Air chaos in the US: more than 5,000 flights were canceled in the year's first weekend.

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source: sports.yahoo.com

Air chaos in the US: more than 5,000 flights were canceled in the year's first weekend.

The advance of the Omicron variant and the arrival of a snowstorm continues to hinder the airlines' operations.

Airlines canceled more than 5,000 flights in the US on the first weekend of 2022, continuing more than a week of significant air disturbances caused by the expansion of the omicron variant of the coronavirus that has caused a lack of personnel, combined with a snowstorm.

Until 20 GMT, This Sunday, more than 2,400 domestic or international flights taking off from or to the United States were canceled, a figure close to the 2,749 withdrew throughout Saturday. Said flight-tracking service FlightAware.

That noon figure accounted for more than half of the 3,743 canceled flights worldwide. Another nearly 2,400 US flights were delayed, while more than 11,200 were delayed globally.

According to FlightAware, the airlines with the most cancellations were SkyWest and SouthWest, with 510 and 419 suspensions, respectively.

Bad weather wreaked havoc on air traffic this weekend, and many country regions were hit by heavy snow, powerful winds, or even flooding.

Chicago airports, a central transit hub, were hit the hardest on Saturday by a snowstorm: O'Hare canceled 402 flights at origin and 425 at the destination, to which were added 130 at birth and 143 at the destination. Midway airport was followed by Denver (Colorado) and Detroit (Michigan).

On Sunday, other major airports in trouble were Atlanta, Denver, Detroit, Houston, and Newark.

Around the world, air traffic has suffered problems since Christmas due to airline personnel issues related to the spread of the highly contagious variant of the Omicron coronavirus.

The lack of personnel due to the covid-19 infections affecting flights has also been evident with the news that has become known regarding United Airlines, which has offered its pilots to triple their salary for much of January to try to minimize cancellations.

Specifically, and according to a statement from United sent this Friday to the specialized media CNBC, the pilots' union and the airline have reached an agreement that will pay more than three times their salary to pilots who work on available flights from December 30 on January 3, and three more times for accepting additional flights between January 4 and 29.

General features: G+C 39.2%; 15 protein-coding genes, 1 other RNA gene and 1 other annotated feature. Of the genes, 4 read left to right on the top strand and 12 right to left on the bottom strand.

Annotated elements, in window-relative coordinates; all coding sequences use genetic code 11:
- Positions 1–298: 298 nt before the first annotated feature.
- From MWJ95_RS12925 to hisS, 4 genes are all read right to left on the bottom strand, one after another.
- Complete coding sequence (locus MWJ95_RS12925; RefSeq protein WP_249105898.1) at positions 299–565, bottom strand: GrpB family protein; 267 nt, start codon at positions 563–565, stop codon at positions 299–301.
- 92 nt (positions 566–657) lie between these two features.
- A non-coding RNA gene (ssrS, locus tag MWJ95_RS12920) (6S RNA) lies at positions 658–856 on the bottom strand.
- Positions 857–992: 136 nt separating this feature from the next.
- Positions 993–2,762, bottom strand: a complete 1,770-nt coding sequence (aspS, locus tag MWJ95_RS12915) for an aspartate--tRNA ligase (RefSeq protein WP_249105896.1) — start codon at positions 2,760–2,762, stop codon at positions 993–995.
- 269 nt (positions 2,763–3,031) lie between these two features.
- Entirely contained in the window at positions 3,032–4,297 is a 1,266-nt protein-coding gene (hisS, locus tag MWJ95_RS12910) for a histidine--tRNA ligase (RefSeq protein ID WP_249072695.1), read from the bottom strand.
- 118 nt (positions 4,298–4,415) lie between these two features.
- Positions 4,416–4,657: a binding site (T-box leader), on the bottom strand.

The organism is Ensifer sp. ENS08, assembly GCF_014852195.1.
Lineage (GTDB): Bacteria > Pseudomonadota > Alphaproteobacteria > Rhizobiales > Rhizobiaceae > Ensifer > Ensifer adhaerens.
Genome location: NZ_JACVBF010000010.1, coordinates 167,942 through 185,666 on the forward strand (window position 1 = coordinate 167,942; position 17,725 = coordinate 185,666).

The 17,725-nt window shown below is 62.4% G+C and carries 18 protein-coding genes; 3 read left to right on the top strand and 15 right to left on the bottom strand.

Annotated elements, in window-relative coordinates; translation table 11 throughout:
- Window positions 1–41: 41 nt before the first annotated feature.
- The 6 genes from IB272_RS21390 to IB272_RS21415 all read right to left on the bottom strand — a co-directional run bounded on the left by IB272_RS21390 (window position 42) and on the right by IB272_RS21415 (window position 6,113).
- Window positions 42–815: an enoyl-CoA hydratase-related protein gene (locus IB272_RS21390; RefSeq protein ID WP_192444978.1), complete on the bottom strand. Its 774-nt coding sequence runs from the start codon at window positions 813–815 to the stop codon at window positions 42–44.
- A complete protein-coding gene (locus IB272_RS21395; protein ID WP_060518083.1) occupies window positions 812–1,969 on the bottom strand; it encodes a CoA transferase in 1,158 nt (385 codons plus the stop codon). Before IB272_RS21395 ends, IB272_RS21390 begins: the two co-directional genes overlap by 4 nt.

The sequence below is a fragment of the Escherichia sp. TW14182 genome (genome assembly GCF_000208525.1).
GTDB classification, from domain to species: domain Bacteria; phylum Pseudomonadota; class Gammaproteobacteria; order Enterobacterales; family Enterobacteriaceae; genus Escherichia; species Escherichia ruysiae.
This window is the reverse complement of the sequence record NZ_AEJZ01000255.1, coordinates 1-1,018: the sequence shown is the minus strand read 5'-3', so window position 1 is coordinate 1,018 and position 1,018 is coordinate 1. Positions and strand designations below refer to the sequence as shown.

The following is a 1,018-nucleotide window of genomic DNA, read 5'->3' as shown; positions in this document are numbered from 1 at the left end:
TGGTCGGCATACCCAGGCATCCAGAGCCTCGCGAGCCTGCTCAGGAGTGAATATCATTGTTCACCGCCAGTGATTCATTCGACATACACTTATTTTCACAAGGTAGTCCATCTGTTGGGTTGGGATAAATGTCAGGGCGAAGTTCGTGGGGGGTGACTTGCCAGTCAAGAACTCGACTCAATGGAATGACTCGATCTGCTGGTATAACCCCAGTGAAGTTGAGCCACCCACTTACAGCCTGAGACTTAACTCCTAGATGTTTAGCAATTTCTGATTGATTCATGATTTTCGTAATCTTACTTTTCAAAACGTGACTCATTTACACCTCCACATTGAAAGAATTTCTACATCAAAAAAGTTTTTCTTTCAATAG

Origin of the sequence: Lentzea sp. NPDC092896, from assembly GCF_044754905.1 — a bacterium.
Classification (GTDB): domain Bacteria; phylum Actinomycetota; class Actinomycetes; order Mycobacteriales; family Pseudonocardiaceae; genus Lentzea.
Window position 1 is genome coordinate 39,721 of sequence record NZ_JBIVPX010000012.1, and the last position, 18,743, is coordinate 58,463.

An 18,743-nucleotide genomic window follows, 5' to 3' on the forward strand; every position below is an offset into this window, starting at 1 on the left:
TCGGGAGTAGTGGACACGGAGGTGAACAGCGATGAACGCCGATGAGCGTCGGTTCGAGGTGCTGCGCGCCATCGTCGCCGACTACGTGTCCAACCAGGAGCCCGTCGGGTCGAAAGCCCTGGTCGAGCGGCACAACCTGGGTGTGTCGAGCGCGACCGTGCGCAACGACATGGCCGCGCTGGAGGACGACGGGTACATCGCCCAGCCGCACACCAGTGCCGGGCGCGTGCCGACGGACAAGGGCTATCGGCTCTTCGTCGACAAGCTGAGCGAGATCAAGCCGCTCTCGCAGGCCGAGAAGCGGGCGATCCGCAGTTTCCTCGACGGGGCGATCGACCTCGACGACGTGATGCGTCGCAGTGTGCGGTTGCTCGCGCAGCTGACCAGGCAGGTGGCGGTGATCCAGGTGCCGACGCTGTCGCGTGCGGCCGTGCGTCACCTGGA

The text also notes that United has registered a "large number" of pilot casualties given the "rapid expansion of the omicron variant of the coronavirus."

Despite solid financial incentives, airline cabin crew, pilots, and support personnel were reluctant to work overtime on vacation. Some airline unions said that many feared contracting COVID-19 and did not welcome the prospect of dealing with unruly passengers.

In the months leading up to the holidays, airlines were looking for employees to secure a strong workforce, having laid off thousands of people in the past 18 months when the pandemic hit the industry.

According to a Reuters tally, US authorities registered at least 346,869 new coronavirus cases on Saturday. As a result, the death toll in the United States from COVID-19 increased by at least 377, to 828,562.

Anthony Fauci, the chief epidemiologist of the White House, warned this Sunday that the increase in coronavirus cases due to the Omicron variant is unprecedented. As he explained, the country is experiencing "an almost vertical increase" in infections but clarified that he is optimistic for the future by estimating that the infection rate could drop significantly in a couple of weeks.

" We are amid a very severe increase in cases, " said epidemiologist head of the US government in the program This Week, chain ABC, and noted that the increasing rate of infection is "really unprecedented."

With the Omicron variant sweeping the world, more than 440,000 new cases of Covid-19 were reported in the United States on Friday, nearly 200,000 more than during a peak last February.